Speaking of stuff I have to get through to get to the good stuff … it’s a Bran chapter. Still, I found a lot to remark on here.
- Old Nan says: the Karstarks have Stark blood in them. Also, Maester Lewin dismissively equates Osha’s warning about the Others to an Old Nan story.
- The Karstarks are described as barbarians with “hair worn loose past the shoulders.” Once again, except for a couple of baldies, pretty much every man whose hair length has been described so far has been identified as having long hair, including such civilized types as Jaime, Tommen, Renly, Loras, et al., as well as Ned — so how does having long hair suddenly make one a barbarian? (Especially when it somehow also makes one a woman?)
- Here Bran approaches the Old Gods as some modern American Christians do Yahweh, i.e. with prayers phrased as a list of requests. The Old Gods religion has in general struck me as more like animism: the spirits are out there in nature, you may or may not be able to appease them, but they are definitely not your personable, human-like sugar daddy. Does Bran’s behavior reflect the influence of the Faith on the Stark children, as transmitted by Catelyn?
- In any case, Bran is also becoming more comfortable being watched by the weirwood.
- What would have happened if Robb had given the command to Theon, as he was apparently advised? I don’t see Theon turning cloak under those circumstances–he would probably have never had the chance to visit the Iron Islands, and this show of faith on Robb’s part would have inspired him to be his best self. Then again, Theon, being no great strategist, might well have lost the war, in which case the Lannisters would have executed Robb (though not burned Winterfell; that would be a waste of good capital).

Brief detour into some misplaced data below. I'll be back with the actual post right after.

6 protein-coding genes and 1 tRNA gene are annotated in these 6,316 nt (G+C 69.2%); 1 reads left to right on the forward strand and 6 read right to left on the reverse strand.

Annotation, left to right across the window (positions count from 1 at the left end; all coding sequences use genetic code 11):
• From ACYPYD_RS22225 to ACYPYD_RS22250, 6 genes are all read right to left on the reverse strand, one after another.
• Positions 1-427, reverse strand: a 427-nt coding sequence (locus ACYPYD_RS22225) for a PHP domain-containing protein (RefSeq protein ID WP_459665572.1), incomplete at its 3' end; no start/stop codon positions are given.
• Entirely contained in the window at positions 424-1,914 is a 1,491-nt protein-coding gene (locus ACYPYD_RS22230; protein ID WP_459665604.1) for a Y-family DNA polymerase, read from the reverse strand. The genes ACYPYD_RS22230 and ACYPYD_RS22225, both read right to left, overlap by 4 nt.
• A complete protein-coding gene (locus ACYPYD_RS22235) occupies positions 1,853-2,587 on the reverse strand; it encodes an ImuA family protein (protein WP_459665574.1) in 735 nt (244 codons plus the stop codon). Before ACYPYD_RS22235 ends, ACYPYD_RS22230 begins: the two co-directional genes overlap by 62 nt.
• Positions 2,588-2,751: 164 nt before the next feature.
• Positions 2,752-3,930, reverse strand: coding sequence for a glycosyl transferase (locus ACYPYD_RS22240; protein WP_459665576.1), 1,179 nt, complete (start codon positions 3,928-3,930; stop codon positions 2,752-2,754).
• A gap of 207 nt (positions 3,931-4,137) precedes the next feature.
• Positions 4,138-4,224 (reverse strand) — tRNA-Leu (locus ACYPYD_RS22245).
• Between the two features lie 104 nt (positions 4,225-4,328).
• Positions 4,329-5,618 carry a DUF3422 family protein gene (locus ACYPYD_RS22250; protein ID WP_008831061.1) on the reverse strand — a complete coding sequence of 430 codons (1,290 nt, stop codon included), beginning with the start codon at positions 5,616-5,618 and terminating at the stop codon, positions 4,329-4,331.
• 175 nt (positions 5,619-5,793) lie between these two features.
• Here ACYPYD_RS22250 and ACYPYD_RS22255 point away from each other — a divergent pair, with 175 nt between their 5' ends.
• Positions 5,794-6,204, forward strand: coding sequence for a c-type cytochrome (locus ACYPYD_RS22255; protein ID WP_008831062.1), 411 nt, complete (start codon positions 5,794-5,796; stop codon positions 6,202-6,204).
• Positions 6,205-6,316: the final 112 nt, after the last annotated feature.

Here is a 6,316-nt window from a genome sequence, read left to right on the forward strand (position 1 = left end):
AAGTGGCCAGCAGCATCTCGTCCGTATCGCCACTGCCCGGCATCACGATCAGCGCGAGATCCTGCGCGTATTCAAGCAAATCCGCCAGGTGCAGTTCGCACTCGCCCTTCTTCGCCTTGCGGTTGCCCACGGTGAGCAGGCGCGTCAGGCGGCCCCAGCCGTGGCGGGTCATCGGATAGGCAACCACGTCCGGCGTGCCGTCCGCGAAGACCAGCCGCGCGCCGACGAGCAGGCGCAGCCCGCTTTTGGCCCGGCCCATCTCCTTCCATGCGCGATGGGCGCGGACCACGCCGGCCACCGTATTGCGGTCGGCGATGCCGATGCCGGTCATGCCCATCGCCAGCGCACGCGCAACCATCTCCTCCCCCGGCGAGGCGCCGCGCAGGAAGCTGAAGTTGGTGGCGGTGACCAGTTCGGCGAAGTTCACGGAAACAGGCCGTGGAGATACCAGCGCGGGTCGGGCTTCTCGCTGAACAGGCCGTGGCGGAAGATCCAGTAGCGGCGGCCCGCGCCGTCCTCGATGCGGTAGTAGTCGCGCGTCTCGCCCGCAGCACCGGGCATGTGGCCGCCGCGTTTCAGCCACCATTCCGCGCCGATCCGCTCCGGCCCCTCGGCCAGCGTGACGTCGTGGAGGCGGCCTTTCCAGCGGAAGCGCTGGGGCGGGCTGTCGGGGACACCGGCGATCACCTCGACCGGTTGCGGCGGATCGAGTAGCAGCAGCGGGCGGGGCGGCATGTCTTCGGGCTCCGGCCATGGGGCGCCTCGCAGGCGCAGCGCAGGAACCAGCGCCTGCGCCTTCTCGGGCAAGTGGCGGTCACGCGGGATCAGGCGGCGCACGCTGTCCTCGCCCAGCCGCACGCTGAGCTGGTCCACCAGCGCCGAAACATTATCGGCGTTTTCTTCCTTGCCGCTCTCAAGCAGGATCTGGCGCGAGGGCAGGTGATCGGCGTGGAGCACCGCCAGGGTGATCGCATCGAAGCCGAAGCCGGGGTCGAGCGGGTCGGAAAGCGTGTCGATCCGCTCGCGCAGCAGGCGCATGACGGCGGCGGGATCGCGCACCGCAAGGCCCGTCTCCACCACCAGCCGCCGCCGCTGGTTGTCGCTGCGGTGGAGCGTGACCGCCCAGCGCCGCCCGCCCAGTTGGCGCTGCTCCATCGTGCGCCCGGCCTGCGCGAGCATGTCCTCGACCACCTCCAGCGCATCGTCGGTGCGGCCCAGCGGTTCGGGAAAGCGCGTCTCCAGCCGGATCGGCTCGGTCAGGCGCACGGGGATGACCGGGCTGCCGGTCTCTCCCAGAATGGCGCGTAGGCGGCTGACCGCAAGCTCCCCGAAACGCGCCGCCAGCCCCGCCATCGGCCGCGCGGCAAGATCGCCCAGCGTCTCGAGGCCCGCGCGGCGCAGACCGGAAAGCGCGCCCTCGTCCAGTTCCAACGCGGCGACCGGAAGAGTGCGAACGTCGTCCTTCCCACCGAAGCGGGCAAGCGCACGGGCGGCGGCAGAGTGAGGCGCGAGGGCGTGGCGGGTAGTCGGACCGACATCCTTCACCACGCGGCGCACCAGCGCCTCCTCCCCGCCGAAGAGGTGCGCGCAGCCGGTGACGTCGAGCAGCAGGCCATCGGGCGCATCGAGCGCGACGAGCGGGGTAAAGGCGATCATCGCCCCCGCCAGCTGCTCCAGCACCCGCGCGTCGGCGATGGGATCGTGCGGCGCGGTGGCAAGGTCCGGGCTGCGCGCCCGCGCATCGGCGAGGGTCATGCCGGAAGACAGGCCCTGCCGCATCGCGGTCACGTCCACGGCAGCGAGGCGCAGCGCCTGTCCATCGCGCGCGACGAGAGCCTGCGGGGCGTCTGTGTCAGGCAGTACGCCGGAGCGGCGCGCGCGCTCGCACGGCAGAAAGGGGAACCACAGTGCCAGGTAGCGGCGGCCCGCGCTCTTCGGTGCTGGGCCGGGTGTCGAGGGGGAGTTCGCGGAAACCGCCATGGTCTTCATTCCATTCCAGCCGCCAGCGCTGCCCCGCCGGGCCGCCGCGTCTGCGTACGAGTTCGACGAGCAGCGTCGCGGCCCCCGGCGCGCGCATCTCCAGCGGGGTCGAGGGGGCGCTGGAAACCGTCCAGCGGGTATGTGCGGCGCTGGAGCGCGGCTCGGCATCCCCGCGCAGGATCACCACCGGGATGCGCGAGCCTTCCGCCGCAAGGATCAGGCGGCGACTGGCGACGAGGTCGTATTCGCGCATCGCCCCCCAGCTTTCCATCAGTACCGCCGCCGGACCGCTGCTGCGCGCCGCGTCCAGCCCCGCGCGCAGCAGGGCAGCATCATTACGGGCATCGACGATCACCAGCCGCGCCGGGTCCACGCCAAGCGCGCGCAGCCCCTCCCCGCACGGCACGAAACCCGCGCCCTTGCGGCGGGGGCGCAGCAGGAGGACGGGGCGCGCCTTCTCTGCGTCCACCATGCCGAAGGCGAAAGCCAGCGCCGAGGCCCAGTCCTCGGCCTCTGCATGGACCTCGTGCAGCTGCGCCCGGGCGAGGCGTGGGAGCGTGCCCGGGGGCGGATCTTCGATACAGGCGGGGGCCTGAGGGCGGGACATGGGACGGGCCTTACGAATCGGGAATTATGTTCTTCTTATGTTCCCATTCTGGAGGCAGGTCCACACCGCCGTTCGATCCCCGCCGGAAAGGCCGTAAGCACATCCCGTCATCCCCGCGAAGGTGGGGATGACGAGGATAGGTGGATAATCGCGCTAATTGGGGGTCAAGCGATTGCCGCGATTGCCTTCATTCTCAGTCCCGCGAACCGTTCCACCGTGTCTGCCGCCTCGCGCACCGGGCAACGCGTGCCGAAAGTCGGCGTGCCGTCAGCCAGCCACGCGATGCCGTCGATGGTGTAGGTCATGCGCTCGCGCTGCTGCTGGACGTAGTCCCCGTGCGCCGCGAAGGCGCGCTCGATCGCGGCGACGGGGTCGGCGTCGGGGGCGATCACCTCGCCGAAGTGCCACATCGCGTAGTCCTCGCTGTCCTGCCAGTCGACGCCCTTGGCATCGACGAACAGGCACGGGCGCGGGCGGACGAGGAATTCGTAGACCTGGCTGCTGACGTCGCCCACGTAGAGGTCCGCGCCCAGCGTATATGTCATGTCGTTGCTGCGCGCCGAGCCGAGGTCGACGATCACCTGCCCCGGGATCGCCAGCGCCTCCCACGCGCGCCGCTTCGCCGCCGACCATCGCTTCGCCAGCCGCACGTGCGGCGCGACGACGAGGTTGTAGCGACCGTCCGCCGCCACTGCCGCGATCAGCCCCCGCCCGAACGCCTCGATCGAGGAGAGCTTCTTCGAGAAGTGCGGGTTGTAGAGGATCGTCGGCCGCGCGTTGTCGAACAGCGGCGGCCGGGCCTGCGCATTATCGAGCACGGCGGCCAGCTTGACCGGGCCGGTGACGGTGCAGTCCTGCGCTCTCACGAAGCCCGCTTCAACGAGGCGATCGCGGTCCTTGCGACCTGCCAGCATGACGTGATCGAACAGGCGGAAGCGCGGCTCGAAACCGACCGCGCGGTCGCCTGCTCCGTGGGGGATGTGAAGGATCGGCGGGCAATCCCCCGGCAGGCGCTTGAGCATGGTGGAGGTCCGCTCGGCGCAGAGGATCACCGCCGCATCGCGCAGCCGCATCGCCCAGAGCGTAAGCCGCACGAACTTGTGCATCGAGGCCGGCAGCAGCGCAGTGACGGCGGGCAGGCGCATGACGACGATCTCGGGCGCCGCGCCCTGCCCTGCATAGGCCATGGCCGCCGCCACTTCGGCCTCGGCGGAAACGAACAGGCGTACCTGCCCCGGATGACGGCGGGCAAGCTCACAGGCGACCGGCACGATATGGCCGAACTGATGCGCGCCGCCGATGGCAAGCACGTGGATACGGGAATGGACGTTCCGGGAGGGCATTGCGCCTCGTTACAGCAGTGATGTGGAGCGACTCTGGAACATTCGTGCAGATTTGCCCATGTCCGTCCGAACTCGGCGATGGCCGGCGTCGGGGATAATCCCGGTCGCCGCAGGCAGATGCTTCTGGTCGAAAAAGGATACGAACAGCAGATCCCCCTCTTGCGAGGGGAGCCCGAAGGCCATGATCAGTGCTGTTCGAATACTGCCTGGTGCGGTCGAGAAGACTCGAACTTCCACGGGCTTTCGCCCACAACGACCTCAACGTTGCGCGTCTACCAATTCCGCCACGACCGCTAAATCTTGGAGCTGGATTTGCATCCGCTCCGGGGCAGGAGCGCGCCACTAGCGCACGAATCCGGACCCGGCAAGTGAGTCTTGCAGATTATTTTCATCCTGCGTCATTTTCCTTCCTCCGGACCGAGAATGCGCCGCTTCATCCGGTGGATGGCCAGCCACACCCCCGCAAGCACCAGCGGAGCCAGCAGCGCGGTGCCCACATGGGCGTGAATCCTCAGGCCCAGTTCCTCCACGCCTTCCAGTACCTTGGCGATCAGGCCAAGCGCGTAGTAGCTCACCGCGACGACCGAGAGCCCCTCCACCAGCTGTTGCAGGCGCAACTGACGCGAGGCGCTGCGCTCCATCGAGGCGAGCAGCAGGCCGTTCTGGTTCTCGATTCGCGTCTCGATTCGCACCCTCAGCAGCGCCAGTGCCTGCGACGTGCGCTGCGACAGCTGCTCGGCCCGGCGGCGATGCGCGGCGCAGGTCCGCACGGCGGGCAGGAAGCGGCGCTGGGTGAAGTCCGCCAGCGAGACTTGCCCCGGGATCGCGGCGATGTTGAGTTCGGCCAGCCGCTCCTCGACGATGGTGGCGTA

- Robb seems to have taken some anger management lessons, and still shows his vulnerable side only to Bran.
- Who will go south and return? (Sansa? Arya?)
- TMI about your sex life, Osha, not to mention that of your giant friends.
- Smiling is a bad thing, judging by the constant contemptuous descriptions of Theon doing so.
- You know you’re living in a culture of violence when an eight-year-old can be described as “too craven to take his own life.”
- “‘Hodor,’ Bran agreed, wondering what it meant.” Will we ever find out?